Crews of hundreds can typically spend years making a single animated feature — and it’s not uncommon during what “Kung Fu Panda 2" director Jennifer Yuh Nelson describes as a “messy, creative process” for a director to be fired midway through a production.
It happened to Jan Pinkava, who was directing 2007’s “Ratatouille” before Brad Bird took over the Oscar-winning Pixar film. And it happened to Chris Sanders (“How to Train Your Dragon”), who was removed from Disney’s “American Dog” in 2006, before it was reimagined as “Bolt.”
Still, when Brenda Chapman was fired from Pixar’s “Brave,” it stung not just Chapman but also her female colleagues in the animation community.
“I think it’s a really sad state. We’re in the 21st century and there are so few stories geared towards girls, told from a female point of view,” said Chapman, who spent six years on “Brave” — which was inspired by her relationship with her daughter — before being fired because of what she calls “creative differences.”
Chapman’s removal came roughly one year after Disney’s 2009 animated feature “The Princess and the Frog” disappointed at the box office and one month before the premiere of the company’s film “Tangled.” That film, which was originally titled “Rapunzel,” underwent a number of revisions to broaden its appeal beyond a core audience of little girls.
Chapman is currently on a leave of absence from Pixar.
The company declined to comment for this story, but did confirm that Chapman will be one of two directors who will receive a credit on “Brave.”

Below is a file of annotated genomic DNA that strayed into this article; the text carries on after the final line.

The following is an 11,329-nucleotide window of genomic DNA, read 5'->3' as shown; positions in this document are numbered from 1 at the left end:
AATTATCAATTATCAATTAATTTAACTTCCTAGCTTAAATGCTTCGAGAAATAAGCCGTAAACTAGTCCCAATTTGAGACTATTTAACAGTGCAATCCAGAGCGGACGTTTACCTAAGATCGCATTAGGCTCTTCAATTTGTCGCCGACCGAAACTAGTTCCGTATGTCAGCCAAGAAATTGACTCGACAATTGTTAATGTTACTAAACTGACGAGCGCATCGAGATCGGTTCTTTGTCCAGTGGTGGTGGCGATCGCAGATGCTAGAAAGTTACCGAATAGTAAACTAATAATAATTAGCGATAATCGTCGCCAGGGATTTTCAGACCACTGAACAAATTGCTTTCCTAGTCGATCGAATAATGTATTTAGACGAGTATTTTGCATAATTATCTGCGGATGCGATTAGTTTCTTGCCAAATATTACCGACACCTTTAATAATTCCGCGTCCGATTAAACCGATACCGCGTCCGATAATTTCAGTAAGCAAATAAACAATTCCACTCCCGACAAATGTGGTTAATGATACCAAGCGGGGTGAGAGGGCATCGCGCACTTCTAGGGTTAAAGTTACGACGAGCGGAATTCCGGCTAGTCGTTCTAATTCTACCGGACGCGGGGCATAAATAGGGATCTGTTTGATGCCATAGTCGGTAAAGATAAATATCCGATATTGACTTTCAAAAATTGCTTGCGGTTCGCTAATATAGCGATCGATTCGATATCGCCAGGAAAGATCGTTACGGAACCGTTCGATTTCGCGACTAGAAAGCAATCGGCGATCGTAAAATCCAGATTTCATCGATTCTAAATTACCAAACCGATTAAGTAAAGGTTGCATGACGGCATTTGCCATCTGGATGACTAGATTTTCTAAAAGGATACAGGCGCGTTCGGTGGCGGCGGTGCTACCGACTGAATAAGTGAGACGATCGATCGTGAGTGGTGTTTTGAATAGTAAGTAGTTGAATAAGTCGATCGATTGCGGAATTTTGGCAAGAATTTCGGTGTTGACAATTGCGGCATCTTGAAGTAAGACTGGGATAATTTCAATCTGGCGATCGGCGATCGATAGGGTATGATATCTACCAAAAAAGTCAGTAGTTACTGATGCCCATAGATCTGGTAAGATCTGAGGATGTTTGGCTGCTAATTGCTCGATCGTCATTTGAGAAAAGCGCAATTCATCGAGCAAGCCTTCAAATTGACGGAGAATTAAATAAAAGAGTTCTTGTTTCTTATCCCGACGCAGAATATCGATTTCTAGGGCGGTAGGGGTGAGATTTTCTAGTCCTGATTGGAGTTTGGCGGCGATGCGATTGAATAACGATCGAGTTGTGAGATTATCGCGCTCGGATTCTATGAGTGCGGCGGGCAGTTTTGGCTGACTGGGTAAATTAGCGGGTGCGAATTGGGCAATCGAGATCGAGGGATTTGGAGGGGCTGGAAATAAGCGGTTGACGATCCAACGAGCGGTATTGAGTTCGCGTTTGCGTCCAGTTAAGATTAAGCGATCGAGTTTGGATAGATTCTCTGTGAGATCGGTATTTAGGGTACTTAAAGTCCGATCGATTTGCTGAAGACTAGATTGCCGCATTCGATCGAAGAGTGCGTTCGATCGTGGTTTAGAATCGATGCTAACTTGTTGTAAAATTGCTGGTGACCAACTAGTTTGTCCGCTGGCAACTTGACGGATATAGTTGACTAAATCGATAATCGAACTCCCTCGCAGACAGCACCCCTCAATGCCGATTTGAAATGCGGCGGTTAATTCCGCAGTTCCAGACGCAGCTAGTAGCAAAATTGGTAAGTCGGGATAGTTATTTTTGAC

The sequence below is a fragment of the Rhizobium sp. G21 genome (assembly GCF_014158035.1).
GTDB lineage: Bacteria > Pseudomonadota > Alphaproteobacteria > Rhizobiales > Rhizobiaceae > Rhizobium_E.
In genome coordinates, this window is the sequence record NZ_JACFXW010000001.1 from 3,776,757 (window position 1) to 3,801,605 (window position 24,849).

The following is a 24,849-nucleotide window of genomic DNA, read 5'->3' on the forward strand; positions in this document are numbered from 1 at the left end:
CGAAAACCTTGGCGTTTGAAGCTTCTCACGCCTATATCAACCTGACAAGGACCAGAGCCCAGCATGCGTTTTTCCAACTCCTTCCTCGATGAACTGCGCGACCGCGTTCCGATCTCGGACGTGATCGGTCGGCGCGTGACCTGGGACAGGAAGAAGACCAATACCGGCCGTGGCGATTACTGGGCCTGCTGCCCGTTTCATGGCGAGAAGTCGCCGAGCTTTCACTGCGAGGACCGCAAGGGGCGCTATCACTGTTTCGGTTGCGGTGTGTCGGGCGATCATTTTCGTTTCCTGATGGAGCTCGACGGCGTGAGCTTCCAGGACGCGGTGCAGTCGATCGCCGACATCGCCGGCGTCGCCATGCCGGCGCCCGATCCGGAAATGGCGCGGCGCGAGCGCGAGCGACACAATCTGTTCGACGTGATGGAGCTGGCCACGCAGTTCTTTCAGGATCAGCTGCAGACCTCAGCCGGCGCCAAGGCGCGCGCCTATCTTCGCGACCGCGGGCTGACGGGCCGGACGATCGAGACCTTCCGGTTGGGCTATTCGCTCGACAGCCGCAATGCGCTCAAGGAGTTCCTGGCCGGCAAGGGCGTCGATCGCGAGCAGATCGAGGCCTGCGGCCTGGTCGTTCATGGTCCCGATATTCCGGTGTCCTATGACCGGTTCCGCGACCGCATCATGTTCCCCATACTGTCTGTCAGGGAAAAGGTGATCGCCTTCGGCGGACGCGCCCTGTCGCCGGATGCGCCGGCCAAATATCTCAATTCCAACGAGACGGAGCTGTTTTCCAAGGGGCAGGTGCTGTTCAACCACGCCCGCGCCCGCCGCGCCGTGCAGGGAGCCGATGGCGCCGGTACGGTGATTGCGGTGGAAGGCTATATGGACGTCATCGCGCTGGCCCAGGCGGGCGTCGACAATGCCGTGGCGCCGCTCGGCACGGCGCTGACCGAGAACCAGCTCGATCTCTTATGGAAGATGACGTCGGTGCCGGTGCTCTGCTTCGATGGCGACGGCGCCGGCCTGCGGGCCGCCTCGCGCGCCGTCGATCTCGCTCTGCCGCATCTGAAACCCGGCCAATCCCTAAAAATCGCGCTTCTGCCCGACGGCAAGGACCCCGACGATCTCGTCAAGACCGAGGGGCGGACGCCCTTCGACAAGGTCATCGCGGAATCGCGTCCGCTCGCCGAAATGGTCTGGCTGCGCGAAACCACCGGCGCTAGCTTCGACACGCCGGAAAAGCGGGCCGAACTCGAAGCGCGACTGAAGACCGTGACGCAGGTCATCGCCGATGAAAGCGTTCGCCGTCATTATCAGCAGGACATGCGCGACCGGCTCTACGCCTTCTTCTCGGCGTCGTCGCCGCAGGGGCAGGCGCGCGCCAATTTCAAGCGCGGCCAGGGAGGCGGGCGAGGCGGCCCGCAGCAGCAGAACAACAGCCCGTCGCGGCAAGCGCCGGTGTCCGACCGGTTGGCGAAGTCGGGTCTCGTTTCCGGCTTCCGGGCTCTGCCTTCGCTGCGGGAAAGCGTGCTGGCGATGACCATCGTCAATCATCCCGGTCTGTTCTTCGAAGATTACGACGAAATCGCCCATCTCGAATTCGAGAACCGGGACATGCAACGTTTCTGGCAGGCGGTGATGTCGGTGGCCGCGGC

Considered a pioneering figure in animation, Chapman was the first woman to serve as head of story on a Disney film (“The Lion King”) and she spent eight years at DreamWorks Animation, where she was one of three directors on 1998’s “The Prince of Egypt,” before moving to Pixar. She’s mentored younger women in the business; Nelson, for one, credits Chapman with encouraging her to pursue directing.
Although women have produced any number of animated features — Darla K. Anderson produced the most recent animated feature Oscar winner “Toy Story 3" — they seldom direct, a reality that “Kung Fu Panda 2" producer Melissa Cobb attributed to a dearth of role models.
“There are no 80-year-old animators out there today for women to look up to,” Cobb said. “It’s taken a moment for women to realize there is a lot of opportunity here.”
DreamWorks Chief Executive Jeffrey Katzenberg echoed those sentiments, and made a point of noting that he’s “always loved working with strong women.”
“Historically the animation industry was completely dominated by men: Disney, the nine old men, it was a male world,” Katzenberg said. “And until recently the whole field of engineering — software, technology — was also dominated by men. It’s changing, and it’s changing rapidly, especially at our place where almost every producer of our films is a woman and all the female directors directed at DreamWorks.”
The future appears promising, however. According to Kathy Smith, chairwoman of USC’s John C. Hench Division of Animation and Digital Arts, at least half of her students in both the school’s newly formed bachelors of arts program and masters program are women, and she’s encouraged by the positions they’ve been able to acquire upon graduation.
“There are a ton of women in the industry and a lot of women high up in producing positions,” Smith said. “It’s a matter of time. It’s going to get better.”
Chapman and Nelson find that news encouraging.
“If you do good work and you provide a very good service, then it’s just bad business to assume that if she’s a girl, she can’t do it,” Nelson said.